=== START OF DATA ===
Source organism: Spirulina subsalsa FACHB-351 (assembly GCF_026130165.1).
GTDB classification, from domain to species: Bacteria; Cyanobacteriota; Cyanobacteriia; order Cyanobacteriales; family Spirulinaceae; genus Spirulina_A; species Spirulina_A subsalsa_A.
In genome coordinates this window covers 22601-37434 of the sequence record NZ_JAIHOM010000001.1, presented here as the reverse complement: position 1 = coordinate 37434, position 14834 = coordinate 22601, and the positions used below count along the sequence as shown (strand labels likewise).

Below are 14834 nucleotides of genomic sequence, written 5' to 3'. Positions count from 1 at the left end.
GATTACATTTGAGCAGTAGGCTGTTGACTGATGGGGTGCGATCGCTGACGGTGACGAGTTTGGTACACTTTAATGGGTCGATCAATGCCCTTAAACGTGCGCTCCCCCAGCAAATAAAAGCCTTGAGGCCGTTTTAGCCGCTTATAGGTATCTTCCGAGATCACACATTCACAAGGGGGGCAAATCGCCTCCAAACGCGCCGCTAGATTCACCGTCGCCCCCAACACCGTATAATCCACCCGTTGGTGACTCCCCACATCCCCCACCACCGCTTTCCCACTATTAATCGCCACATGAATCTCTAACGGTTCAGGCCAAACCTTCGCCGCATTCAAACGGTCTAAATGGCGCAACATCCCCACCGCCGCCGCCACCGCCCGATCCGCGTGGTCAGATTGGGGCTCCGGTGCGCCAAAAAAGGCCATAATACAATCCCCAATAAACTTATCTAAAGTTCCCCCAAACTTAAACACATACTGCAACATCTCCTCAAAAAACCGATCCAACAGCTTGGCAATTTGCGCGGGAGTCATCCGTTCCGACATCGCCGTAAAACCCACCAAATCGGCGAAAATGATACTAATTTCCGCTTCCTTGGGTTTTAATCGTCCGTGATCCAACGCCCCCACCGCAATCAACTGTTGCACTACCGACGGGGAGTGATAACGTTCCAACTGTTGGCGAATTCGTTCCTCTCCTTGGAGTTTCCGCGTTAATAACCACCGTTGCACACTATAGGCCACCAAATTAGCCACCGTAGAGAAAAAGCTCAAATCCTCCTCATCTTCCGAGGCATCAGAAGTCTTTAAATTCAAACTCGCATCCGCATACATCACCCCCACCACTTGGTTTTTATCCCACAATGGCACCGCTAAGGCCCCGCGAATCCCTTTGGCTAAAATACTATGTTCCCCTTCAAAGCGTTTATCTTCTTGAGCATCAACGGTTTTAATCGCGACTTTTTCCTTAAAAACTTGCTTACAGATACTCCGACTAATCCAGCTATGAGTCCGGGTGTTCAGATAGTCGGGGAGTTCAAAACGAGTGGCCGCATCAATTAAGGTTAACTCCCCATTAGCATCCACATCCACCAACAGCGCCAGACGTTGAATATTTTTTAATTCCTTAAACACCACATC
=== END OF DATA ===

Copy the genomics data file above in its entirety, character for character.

Source organism: Spirulina subsalsa FACHB-351 (assembly GCF_026130165.1).
GTDB classification, from domain to species: Bacteria; Cyanobacteriota; Cyanobacteriia; order Cyanobacteriales; family Spirulinaceae; genus Spirulina_A; species Spirulina_A subsalsa_A.
In genome coordinates this window covers 22601-37434 of the sequence record NZ_JAIHOM010000001.1, presented here as the reverse complement: position 1 = coordinate 37434, position 14834 = coordinate 22601, and the positions used below count along the sequence as shown (strand labels likewise).

Below are 14834 nucleotides of genomic sequence, written 5' to 3'. Positions count from 1 at the left end.
GATTACATTTGAGCAGTAGGCTGTTGACTGATGGGGTGCGATCGCTGACGGTGACGAGTTTGGTACACTTTAATGGGTCGATCAATGCCCTTAAACGTGCGCTCCCCCAGCAAATAAAAGCCTTGAGGCCGTTTTAGCCGCTTATAGGTATCTTCCGAGATCACACATTCACAAGGGGGGCAAATCGCCTCCAAACGCGCCGCTAGATTCACCGTCGCCCCCAACACCGTATAATCCACCCGTTGGTGACTCCCCACATCCCCCACCACCGCTTTCCCACTATTAATCGCCACATGAATCTCTAACGGTTCAGGCCAAACCTTCGCCGCATTCAAACGGTCTAAATGGCGCAACATCCCCACCGCCGCCGCCACCGCCCGATCCGCGTGGTCAGATTGGGGCTCCGGTGCGCCAAAAAAGGCCATAATACAATCCCCAATAAACTTATCTAAAGTTCCCCCAAACTTAAACACATACTGCAACATCTCCTCAAAAAACCGATCCAACAGCTTGGCAATTTGCGCGGGAGTCATCCGTTCCGACATCGCCGTAAAACCCACCAAATCGGCGAAAATGATACTAATTTCCGCTTCCTTGGGTTTTAATCGTCCGTGATCCAACGCCCCCACCGCAATCAACTGTTGCACTACCGACGGGGAGTGATAACGTTCCAACTGTTGGCGAATTCGTTCCTCTCCTTGGAGTTTCCGCGTTAATAACCACCGTTGCACACTATAGGCCACCAAATTAGCCACCGTAGAGAAAAAGCTCAAATCCTCCTCATCTTCCGAGGCATCAGAAGTCTTTAAATTCAAACTCGCATCCGCATACATCACCCCCACCACTTGGTTTTTATCCCACAATGGCACCGCTAAGGCCCCGCGAATCCCTTTGGCTAAAATACTATGTTCCCCTTCAAAGCGTTTATCTTCTTGAGCATCAACGGTTTTAATCGCGACTTTTTCCTTAAAAACTTGCTTACAGATACTCCGACTAATCCAGCTATGAGTCCGGGTGTTCAGATAGTCGGGGAGTTCAAAACGAGTGGCCGCATCAATTAAGGTTAACTCCCCATTAGCATCCACATCCACCAACAGCGCCAGACGTTGAATATTTTTTAATTCCTTAAACACCACATC